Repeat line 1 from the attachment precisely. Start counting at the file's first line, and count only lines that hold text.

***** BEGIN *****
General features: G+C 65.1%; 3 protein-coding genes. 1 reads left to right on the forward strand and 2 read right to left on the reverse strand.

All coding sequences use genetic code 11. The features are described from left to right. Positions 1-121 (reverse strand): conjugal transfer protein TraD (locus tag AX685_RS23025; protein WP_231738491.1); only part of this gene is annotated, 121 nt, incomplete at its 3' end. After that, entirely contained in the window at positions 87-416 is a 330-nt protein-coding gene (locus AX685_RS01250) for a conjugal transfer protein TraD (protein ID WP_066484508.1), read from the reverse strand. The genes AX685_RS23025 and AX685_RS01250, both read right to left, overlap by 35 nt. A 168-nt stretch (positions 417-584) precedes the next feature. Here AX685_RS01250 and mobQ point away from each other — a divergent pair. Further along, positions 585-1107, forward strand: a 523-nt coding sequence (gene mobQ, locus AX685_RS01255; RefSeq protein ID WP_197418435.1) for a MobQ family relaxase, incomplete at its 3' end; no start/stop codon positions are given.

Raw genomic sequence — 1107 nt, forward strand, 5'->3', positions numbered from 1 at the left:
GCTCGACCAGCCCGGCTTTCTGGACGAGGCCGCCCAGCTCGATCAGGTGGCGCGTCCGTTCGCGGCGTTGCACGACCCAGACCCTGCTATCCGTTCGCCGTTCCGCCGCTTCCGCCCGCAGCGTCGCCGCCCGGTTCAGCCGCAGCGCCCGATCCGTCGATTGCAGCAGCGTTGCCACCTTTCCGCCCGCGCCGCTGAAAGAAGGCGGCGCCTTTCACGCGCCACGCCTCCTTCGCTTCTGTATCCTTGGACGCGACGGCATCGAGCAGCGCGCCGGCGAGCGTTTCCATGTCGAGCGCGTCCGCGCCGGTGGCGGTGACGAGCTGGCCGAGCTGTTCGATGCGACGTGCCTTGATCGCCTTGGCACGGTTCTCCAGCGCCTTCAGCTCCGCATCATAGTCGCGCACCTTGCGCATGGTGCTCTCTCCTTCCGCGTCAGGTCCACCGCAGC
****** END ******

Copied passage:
General features: G+C 65.1%; 3 protein-coding genes. 1 reads left to right on the forward strand and 2 read right to left on the reverse strand.